The long anticipated, $2.24 million project is bringing updated utilities and a more walkable streetspace to the thoroughfare north of Main Street
When The Ritz-Carlton Sarasota opened about 12 years ago, JP Knagg, owner of The Bijou Café, thought the city would update First Street, since it was the most direct route from the Ritz to downtown. But those improvements did not come.
Then in 2012, First Street business owners watched as the city wrapped up projects to upgrade the appearance of both Main Street and Palm Avenue.
At last, this August, two blocks of their street garnered some attention as crews began work on the city’s $2.24-million First Street improvement project.
“I am just very thankful it is finally a reality,” Knagg told The Sarasota News Leader this week. “It has been a long time coming, but I am very excited about the project.”
The two-block facelift is scheduled to be completed at the end of January, just in time for the start of the full season of the Sarasota Opera, whose distinctive home is located at the intersection of First Street and Pineapple Avenue — 61 N. Pineapple Ave.
The goal of the project is to tie improvements on First Street to the recent ones on Main and Palm and make First Street a more vibrant downtown thoroughfare that will draw pedestrians.
“We are trying to bring the downtown to this street,” said Richard Winder, coordinator of capital improvement projects for the city. “We are narrowing the street and widening the sidewalks to make it a more enjoyable, walkable street.”
The pavement itself and utilities — including water pipes under the street — are also getting a much-needed upgrade.
“This is an old street that needed a lot of work,” Winder added.
Most of the utilities under the street were showing signs of age. “Not much had been done there for 50 years,” Winder told the News Leader.
Also included in the project: new lush landscaping, ornamental street lamps, and brick paver accents for 15 on-street parking spaces and crosswalks.
Although First Street does not get as much foot traffic as either Main Street or Palm Avenue, the stretch that will gain wider sidewalks and better landscaping is home to Florida Studio Theatre as well as the Opera House. As Knagg pointed out, it also serves as a direct route from the Ritz-Carlton to downtown.
The temporary construction noise, dust and limited customer access are worth it for Knagg.
“Most of the streets in downtown are beautifully landscaped, have some brick features and up-to-date lighting and are aesthetically pleasing,” he said. “First Street will now be just as nice, if not better.”
Crews also are constructing a “bump out” in front of The Bijou Café, which will allow the restaurant to increase its outdoor seating area.
Knagg believes the less traversed but centrally located street will become livelier after the improvements are completed. “With Florida Studio Theatre and several restaurants on this stretch of First Street, it will join Palm and Main in being the center of activity in downtown,” he told the News Leader.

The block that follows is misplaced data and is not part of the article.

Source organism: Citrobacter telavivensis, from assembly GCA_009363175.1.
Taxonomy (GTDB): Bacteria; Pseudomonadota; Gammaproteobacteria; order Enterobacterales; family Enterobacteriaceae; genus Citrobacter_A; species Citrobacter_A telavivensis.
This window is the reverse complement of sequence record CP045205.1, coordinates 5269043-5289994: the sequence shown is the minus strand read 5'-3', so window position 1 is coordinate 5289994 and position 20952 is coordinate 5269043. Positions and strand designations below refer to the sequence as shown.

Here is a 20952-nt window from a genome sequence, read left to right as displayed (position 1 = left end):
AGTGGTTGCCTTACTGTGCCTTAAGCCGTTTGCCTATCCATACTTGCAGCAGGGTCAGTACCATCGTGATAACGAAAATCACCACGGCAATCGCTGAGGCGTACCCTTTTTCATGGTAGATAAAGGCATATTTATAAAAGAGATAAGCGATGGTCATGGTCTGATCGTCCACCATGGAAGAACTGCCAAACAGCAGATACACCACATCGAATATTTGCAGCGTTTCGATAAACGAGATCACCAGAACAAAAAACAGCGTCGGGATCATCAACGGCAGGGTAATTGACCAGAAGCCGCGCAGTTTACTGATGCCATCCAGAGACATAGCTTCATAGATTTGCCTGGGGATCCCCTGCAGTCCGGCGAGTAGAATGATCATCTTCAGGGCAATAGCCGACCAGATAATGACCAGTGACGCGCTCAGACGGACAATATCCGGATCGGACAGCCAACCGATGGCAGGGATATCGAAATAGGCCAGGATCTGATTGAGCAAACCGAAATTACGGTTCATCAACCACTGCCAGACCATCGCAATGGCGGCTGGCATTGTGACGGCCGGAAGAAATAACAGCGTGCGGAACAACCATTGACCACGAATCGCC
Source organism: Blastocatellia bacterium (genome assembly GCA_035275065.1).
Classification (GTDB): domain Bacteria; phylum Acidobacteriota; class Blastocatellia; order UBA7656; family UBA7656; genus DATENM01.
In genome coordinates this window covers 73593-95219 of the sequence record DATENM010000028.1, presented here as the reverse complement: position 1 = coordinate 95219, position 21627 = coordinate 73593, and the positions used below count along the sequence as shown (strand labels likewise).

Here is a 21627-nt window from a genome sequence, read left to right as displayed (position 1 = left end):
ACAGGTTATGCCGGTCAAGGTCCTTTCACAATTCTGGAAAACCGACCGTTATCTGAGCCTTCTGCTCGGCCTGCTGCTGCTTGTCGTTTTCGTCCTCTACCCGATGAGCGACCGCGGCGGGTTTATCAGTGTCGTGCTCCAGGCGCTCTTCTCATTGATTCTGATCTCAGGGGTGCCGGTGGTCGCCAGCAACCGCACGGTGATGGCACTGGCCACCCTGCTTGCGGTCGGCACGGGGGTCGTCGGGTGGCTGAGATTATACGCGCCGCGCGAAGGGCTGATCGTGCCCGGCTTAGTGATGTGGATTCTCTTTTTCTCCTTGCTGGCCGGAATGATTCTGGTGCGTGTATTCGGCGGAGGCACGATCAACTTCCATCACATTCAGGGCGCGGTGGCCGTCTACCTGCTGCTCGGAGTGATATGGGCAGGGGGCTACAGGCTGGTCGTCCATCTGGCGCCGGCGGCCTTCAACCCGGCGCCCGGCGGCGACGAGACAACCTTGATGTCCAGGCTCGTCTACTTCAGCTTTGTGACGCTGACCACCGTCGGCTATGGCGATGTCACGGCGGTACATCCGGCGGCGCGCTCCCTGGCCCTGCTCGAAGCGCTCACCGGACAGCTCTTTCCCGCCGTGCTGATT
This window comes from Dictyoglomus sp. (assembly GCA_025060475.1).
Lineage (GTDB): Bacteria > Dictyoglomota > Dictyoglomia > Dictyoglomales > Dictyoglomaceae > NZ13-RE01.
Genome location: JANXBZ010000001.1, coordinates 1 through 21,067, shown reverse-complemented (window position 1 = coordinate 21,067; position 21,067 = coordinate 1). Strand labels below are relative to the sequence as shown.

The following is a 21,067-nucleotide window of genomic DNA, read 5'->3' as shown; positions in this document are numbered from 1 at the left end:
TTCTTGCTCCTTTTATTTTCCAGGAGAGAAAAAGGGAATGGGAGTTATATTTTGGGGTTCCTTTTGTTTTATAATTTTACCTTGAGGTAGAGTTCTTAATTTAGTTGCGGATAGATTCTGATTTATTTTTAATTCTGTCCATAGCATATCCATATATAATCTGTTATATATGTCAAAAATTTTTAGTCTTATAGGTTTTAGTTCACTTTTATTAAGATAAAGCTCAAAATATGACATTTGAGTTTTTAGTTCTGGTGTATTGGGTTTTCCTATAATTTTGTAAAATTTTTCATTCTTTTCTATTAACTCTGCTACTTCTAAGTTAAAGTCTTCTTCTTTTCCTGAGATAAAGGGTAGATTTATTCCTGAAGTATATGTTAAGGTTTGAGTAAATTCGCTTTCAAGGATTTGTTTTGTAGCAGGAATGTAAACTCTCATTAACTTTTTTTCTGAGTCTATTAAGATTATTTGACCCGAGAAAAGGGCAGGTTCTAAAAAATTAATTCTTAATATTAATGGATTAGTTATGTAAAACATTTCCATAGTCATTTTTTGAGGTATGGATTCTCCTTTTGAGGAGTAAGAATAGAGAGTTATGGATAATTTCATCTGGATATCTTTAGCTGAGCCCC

The streetscape project is part of the city’s recent focus on aesthetic and functional updates to enhance the look of downtown Sarasota.
“First Street is a gateway into the downtown core from U.S. 41, and this project will be a major improvement for the area,” City Manager Tom Barwin said in a press release when construction commenced in August. “By creating a more pedestrian-friendly area along the First Street corridor, we anticipate motorists will slow down and people will feel more comfortable with their surroundings and will want to get out of their cars and stroll around downtown.”
Additionally, starting in the spring or summer of 2016, the city will turn its focus to improving the streetscape on the west side of North Palm Avenue, Winder said. The facets of that project will match those on the east side of the street, which has already been upgraded.
The improvements on First Street, stretching from U.S. 41 to Pineapple Avenue, began Aug. 24. Among the funding sources were the downtown Tax Increment Financing, the penny infrastructure tax, and money from the city’s Utilities Department for the water line replacement.
As part of the project, the narrow sidewalks are being widened to about seven or eight feet.
Old water pipes are being replaced not just in an effort to avoid breaks but also to accommodate future growth.
New crosswalks will have brick paver surfaces, except for the intersection of First Street and Cocoanut Avenue, where construction of a hotel next to the Palm Avenue garage will necessitate the street being torn up.
In addition, the crosswalks at the intersection of First and Pineapple Avenue are being shortened so pedestrians will have less asphalt to traverse.
Starting at U.S. 41, the contractor, Jon F. Swift Construction of Sarasota, has worked in phases, heading east to Pineapple Avenue.
City officials and the contractor have worked with the area’s merchants to assist customer access to their businesses during construction, Winder said.
Someone with the city has always been available whenever he called regarding the project, Knagg said.
“It is probably never easy to tell a business that you’re going to tear up their street and limit access to their customers, [but] they definitely are sympathetic to our needs and have listened to our concerns,” Knagg added. “Their communication with us has been excellent.”